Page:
Dan Haren‘s first start off the DL was a lackluster one in Philadelphia, when he allowed just two runs in five innings, but put on ten baserunners. Nevertheless, reports trickled out that the Nationals were happy with the way Haren looked, while most fans only saw the same old Haren who had a 6.15 ERA before getting “hurt”. Tonight, however, he looked good, albeit against baseball’s worst offense. He tossed six scoreless innings and allowed just four baserunners. Even if this is just one start, and he was facing some poor competition, it builds up his confidence at the very least. In an ironic twist, everything but Haren was ugly about this game. The offense managed just seven hits and one run, but was in position to win with a 1-0 lead in the bottom of the ninth. Giancarlo Stanton quickly undid that lead, and the Nats went to extras. There, the Marlins walked off on a potential double play ball that Ed Lucasbeat out. The Nationals are now .500, at 47-47, and a loss tomorrow would mean being below .500 and coming off a sweep by baseball’s second worst team into the All-Star break. The season is slipping away, and it feels like the Nats have exhausted every chance to turn it around. Logically thinking, the Nats are not cooked: They trail Atlanta by seven games, but there are 68 left to play and all three Braves starting outfielders were recently injured in a span of two days. However, the Nats simply don’t look like they can go on a run. I’d like nothing more than to be proven wrong, but I see no evidence that I am. Every run is offset by a terrible stretch like this one.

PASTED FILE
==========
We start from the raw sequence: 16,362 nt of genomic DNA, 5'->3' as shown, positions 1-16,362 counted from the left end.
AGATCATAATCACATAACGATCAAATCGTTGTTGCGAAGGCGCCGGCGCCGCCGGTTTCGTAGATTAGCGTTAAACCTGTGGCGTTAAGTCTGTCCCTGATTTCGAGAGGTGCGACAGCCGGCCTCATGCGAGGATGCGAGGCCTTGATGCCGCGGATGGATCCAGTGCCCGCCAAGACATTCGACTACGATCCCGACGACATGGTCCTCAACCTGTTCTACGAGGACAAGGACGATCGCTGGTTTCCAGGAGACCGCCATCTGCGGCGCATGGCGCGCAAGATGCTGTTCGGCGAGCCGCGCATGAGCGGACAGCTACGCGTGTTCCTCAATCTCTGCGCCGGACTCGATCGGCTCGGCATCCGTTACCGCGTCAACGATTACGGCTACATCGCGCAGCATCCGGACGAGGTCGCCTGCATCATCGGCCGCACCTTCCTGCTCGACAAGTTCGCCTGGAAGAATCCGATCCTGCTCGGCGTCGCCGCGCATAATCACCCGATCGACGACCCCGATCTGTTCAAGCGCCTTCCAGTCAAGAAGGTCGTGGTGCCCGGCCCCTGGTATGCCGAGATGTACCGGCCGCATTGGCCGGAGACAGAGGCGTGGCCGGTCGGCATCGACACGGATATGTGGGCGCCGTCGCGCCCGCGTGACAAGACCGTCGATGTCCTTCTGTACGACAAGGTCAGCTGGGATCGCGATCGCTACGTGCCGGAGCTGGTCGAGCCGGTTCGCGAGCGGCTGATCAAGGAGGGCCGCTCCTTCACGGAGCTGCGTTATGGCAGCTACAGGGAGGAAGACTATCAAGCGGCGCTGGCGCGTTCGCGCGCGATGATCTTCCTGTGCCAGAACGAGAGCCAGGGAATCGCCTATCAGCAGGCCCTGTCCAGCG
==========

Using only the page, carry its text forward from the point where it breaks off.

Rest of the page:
Most Important Nationals Hit: Scott Hairston‘s strikeout (-20.9%)
Perhaps the most striking moment of the night was when the Nats and Marlins faced an identical situation on offense in extras, but the Nats failed to convert while the Marlins did. In the top of the tenth, the Nats had runners on second and third with one out. Hairston was batting third in place of Bryce Harper, who was ejected earlier in the game. He struck out, eliminating the possibility of a sac fly. Ryan Zimmerman struck out on three pitches immediately afterwards. Meanwhile, in the bottom of the tenth, the Marlins had runners on second and third with one out. The Nats intentionally walked Justin Ruggiano, but Ed Lucas won the game by beating out a potential double play ball. The Nats have sunk far when the Marlins can simply execute while they can’t.
Most Important Nationals Pitch: Giancarlo Stanton’s game-tying home run (-44.3%)
Leading 1-0 in the ninth, the Nats sent out potential All-Star Rafael Soriano to lock down the heart of the Marlins’ order and preserve the win. Unfortunately, Stanton was able to generate as much offense with one swing of the bat as the Nationals were over the course of the entire game. His mammoth shot to lead off the ninth tied the score, and although the Nats got out of the ninth without losing the game, things went downhill from there.
Champ of the Game: Haren (+33.6%) was undeniably great. His final line was one of his best of the year: 6 IP, 3 H, 0 ER, 1 BB, 7 K. Unfortunately, he is still last in the NL in run support, and the Nats lost his tenth straight start. Stanton (+39.7%) was 2-4, but his ninth-inning homer made all the difference.
Chump of the Game: Craig Stammen (-37.0%) didn’t allow an earned run or even a single hit, but an error by Chad Tracy, who entered the game at third for Ryan Zimmerman in a double switch after pinch hitting, two walks, and a fielder’s choice were enough to give the Marlins a run and Stammen the loss. For the Marlins, Ruggiano (-19.7%) was 0-4.